Your Daughter is LISTENING, talk with her.
When I was a teen, I had a rough and rocky relationship with my mother. She worked hard to provide for us (I have two younger sisters and a younger brother), with her own day care and a brokers license. She made us do chores and we dutifully attended family meetings. She always made sure we had memorable Christmas's, even when that meant home-made Cabbage Patch dolls and hand-sewn Pound Puppies. She taught us how to bake and garden. I am sure that I was difficult to handle and rarely lived up to my potential. This rocky relationship continued through the birth of my oldest son when I was sixteen. She was my rock then, with me throughout labor and the birth (the babies father abandoned me). She gave me her big bed the first night I was home from the hospital and bought me Tucks pads to get over the episiotomy. She put up with my crying and my son's crying and even supported me when I wouldn't continue breastfeeding. I listened to my mom's advice and hung on every word she said to me about so many things. Sadly, she didn't talk to me ENOUGH. Consequently I sought out advice from friends and followed their advice, even though it was dangerous and wrong. I didn't learn my lesson and dated again and continued to sew wild oats through my teens and into my twenties. My mom was always there for me when I needed her, rescuing me every time. I have no doubt that she always loved me, even when she cried alone in the dark after every new disappointment.
So if I am so sure that my mom loved me through my teens and into my adulthood, why have I always questioned our relationship? The truth is, you see, what our mother-daughter relationship has always been missing is authentic communication. I have never felt like I could talk to my mom about everything and many times felt like my mother just didn't care enough to listen to me. LISTEN to me. I feel as though when I get up the courage to actually talk to my mom about something important, she closes up and shuts me out. Consequently, I have often chosen to keep many important conversations to myself and rarely share my fears, pains, or even successes with her. Our relationship is broken, has been broken for a long time.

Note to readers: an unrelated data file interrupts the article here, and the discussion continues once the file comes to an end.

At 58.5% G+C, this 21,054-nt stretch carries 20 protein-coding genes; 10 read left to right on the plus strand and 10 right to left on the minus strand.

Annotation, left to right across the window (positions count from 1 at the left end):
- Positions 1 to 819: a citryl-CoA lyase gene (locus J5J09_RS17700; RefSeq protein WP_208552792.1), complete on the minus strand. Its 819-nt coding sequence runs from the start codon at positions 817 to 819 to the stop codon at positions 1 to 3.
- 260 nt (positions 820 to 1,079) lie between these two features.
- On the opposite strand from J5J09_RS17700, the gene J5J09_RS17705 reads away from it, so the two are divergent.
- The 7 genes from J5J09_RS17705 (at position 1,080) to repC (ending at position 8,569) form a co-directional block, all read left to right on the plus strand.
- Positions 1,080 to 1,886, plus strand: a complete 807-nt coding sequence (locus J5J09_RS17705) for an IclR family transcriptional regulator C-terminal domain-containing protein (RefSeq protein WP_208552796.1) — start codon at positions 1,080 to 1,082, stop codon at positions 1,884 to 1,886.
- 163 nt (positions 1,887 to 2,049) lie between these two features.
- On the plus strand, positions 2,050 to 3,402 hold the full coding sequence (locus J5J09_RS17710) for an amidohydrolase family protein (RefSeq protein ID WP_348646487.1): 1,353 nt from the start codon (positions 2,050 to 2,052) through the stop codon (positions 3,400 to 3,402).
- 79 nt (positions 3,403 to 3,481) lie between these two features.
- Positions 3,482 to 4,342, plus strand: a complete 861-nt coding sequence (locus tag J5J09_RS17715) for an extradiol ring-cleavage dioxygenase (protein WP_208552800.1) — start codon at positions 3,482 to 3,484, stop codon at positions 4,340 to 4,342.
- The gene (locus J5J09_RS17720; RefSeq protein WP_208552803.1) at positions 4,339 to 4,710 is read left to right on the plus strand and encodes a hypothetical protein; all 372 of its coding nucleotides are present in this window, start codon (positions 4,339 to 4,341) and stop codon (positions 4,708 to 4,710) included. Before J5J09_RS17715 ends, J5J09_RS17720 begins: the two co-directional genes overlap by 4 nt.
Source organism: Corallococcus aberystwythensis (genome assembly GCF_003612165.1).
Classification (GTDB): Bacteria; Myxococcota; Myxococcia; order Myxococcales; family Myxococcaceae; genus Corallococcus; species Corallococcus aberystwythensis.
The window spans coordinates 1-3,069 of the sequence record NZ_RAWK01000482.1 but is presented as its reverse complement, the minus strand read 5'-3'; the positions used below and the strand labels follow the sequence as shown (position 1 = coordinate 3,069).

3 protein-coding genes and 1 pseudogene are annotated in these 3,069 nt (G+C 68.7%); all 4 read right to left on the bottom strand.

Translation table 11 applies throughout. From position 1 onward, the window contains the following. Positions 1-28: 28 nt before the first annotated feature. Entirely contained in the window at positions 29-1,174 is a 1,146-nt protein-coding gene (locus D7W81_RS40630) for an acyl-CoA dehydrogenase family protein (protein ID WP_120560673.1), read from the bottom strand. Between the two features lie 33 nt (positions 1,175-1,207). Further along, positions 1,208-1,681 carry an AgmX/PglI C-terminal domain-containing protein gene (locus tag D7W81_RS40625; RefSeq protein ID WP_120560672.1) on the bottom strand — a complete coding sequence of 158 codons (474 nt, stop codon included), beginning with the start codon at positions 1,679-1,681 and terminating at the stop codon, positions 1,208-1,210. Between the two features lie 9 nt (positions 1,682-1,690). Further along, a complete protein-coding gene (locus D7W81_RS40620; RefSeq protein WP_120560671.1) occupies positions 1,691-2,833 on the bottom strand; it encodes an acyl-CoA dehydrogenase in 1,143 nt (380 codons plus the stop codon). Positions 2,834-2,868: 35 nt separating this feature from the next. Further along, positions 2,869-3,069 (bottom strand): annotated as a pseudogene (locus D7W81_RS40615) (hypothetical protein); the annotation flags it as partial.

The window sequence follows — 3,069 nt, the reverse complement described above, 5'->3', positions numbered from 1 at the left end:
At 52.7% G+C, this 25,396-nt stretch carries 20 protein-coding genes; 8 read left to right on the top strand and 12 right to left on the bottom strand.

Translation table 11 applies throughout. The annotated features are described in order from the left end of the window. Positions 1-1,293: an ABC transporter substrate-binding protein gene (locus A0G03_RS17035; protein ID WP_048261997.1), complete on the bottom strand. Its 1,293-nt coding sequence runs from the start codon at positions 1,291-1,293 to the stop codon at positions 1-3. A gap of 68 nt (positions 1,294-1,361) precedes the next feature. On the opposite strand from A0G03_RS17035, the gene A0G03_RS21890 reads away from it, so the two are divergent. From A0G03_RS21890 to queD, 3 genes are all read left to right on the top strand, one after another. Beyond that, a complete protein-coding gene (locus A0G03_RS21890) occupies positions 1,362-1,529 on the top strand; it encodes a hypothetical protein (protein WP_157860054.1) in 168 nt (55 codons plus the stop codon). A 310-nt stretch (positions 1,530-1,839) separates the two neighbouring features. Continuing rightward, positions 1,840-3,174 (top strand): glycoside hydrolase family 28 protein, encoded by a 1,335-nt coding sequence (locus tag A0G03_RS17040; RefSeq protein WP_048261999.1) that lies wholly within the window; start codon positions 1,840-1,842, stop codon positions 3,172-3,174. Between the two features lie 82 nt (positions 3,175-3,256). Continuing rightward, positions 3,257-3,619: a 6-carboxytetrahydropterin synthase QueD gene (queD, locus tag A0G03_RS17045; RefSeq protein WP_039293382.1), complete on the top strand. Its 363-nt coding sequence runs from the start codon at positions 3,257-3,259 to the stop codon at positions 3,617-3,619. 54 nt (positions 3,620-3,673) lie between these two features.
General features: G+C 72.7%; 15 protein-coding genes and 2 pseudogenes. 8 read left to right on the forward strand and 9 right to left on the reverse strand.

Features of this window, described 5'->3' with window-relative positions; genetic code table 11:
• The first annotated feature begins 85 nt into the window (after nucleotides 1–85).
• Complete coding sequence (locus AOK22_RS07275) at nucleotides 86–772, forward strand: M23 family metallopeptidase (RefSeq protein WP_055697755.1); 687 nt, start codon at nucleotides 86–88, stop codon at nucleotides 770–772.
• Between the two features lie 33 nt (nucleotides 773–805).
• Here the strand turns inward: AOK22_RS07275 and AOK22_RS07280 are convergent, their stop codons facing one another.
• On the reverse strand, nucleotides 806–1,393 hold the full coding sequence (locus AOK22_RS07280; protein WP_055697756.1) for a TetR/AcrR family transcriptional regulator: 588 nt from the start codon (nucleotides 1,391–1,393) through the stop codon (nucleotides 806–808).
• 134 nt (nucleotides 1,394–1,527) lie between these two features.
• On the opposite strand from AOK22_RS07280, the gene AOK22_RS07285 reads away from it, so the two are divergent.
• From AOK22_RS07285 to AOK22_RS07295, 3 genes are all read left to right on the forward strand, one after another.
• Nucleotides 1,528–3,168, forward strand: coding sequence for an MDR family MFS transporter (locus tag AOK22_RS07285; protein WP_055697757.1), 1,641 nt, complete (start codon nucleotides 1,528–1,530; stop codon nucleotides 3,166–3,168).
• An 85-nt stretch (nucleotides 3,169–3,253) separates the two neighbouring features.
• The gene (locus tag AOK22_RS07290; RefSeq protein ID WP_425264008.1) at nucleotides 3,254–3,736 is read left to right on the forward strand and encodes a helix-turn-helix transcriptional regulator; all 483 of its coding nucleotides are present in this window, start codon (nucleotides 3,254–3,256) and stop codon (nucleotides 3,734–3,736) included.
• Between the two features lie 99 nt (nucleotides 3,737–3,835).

As I matured and grew into adulthood, now with six children of my own, communication has become an obsession of mine. I have read countless books, listened to many great communication masters share their secrets and have instilled communication skills in my children. Even my husband, who came into the marriage with broken communication skills himself thanks to his own parents, now communicates openly and honestly with me. We also all LISTEN to each other. We make communication top priority in our lives so that our relationships are clear and healthy. I am truly blessed to be able to teach my children to communicate effectively.
My mother has been the most important person in my life, no question. My relationship with my mother, however, is a work in progress. As I work toward healing our bond and communicating authentically with her, I have found incredible strength in sharing my learned knowledge of communication skills with others. It is a great feeling when I hear tales of heartfelt, often overdue, conversations that are changing parents while they educate and connect authentically with their children. There are so many ways that we have, as humans, to communicate with each other. Communicating with our children is possibly the most important job we have as parents. We, as their primary teachers, must communicate with and educate them so that they will be successful and responsible as adults. The only way we can do this is through communication. Using words is only one way of communicating with them. Can you think of other ways we communicate with them? Next time I will share the way I wish my mother had communicated with me. Please share the ways that you communicate with your children in the comments section. Let's learn together :)
Sparkly Yours, carmenAlisa, your Pink Pixie Princess